So, it seems like I owe the Polish government an apology.

Last month I wrote a first blog about Poland and its future role as host of the UN climate talks, insisting on its ambiguities towards the diplomatic process and pointing out, for instance, that it had made the rather unconventional decision to host the negotiations in a football stadium.

Polish Environment Minister Marcin Korolec (pictured) has made the Polish leadership's position on the climate negotiations clear, but Polish civil society and environmental groups are optimistic that COP19 will see some successes. (Source:

Well, after a “field trip” in Warsaw, I’ve learned that the National Stadium is one of the things that the country holds dearest, and that this venue choice is actually a sign that Poland is taking its role as President of the UNFCCC 19th Conference of the Parties (COP19) quite seriously. So, please accept my deepest apologies, or as I should say, przepraszam.

This correction, sadly, does not apply to most of the other points I have made about Poland’s stance on climate and energy issues. Since my last blog, Environment Minister Martin Korolec, in recent comments to a news agency, bluntly closed the door on European climate policy-making before 2015 (the deadline year that countries have set for themselves to come up with a global, binding agreement for climate action within the UN framework). This is a notable difference with the pre-Copenhagen situation, when the European Union managed to put together the “20-20-20” package before the 2009 climate talks, as a way to lead by example and encourage other countries to step up their ambitions.

But Poland has its own ideas on how the EU should approach climate change leadership from now on. Not, of course, by interfering with sovereign domestic energy choices (ahem), but rather backing the production of electric cars, setting a target for reducing fossil fuel imports, and finally ending energy subsidies. Though these suggestions may seem like good common sense, it’s not too difficult to imagine the rationale behind them: insisting on reducing fossil fuel imports would effectively reduce the EU’s economic dependence on Russia, a country with which Poland has a long, often conflict-ridden past; while opposing clean-energy funding and carbon pricing helps protect Poland’s own coal industry development.

Having the same Environment minister burying European climate policy-making one moment, and serving as chairman of the UN climate talks the next, is preoccupying. Once again, common sense is not absent from this reasoning – how can one maintain influence in the negotiations if all of your cards are already on the table? – but the Polish position lacks sincerity. The deep disconnect between climate negotiations and reality, whether in the form of dire scientific predictions or green economy opportunities, has proven extremely hurtful for the entire process and Poland does not seem particularly intent on bridging this gap.

As of now, it remains difficult to think of any alternative country, region, or alliance to the EU that would be willing to combine significant diplomatic and economic weight with a (relatively) progressive stance on climate issue. European leadership may not have been enough to spark ambitious deal-making in Copenhagen, but the complete lack of that leadership would bode ill for the success of the Parisian rendez-vous in 2015. By preventing the EU from performing life-saving measures on its dying Emissions Trading Scheme (EU-ETS), and entertaining the separation between climate talks and climate action, the Polish government is not fulfilling its own promise of “paving the way for the 2015 deal.”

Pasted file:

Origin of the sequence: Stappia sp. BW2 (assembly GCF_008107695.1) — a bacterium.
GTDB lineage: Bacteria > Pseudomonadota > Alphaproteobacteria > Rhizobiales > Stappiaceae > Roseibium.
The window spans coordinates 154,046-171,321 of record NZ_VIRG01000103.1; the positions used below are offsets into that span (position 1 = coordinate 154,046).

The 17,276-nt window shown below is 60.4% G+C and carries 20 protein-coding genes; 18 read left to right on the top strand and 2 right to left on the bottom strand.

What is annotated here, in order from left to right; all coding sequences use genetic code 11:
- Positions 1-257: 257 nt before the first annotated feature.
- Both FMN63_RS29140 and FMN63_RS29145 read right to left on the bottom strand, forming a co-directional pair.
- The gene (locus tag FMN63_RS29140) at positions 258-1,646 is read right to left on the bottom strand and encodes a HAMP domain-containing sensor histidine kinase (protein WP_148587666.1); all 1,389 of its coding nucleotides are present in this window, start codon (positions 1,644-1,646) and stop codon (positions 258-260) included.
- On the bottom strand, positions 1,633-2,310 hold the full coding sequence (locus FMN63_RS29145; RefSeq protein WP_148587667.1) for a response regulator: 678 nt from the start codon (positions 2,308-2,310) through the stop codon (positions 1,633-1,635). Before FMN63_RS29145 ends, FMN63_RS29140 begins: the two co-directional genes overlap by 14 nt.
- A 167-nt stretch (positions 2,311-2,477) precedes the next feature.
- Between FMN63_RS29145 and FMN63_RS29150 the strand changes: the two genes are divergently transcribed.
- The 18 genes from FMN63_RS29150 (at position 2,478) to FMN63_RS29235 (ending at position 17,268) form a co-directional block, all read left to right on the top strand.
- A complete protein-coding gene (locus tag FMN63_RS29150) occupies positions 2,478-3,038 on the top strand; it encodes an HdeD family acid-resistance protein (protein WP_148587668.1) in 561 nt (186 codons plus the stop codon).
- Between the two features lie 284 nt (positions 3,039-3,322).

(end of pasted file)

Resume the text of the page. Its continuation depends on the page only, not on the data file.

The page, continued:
Thankfully, the fate of COP19 in November is not in the Polish government’s hands alone. Recently in Bonn, where intermediary talks on the 2015 deal were hosted by the UNFCCC Secretariat, the discussions were unusually open and productive. The ritual “agenda fight” that has become a regular feature of climate conferences was absent. Fresh, innovative ideas finally made it to the negotiations table, such as the EU-backed “spectrum of commitments” that would allow countries to choose from a wide variety of actions to fulfill their objectives, or a proposed mechanism to ensure that commitments remain in line with the latest science.

Another positive aspect is that Polish environmental and civil society groups are determined to seize this opportunity to shift the country’s official stance on energy and climate issues. Many sense that the Poland’s blocking stance is no longer diplomatically affordable. While in Warsaw, I was able to meet with representatives of the Polish Climate Coalition. The Coalition, in recent years, very cleverly switched from a “doomsday” climate discourse to one centered on distributed energy opportunities and the local health benefits of moving away from coal. The highlight of my trip was definitely an encounter with the burgeoning Polish Youth Climate Network, prepared and determined to make some noise around COP19.

Climate negotiations may not have made substantial progress toward what is needed to save the Earth’s climate – but they have at least developed the habit of motivating action in their wake. After speaking with those in the Polish environment circles, I’m confident we’ll see some interesting things happen around COP19… and with regards to what will happen inside the Stadium, well, let’s hope that the Polish Presidency of the conference will make me have to apologize again!

Antoine Ebel is a former intern with Worldwatch Institute’s Climate and Energy team, a regular contributor to ReVolt, and the President of CliMates, an international student think-tank striving to research and promote innovative solutions to climate change.


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Climate Change, COP19, Copenhagen, Europe, European Union, negotiations, Poland, UNFCCC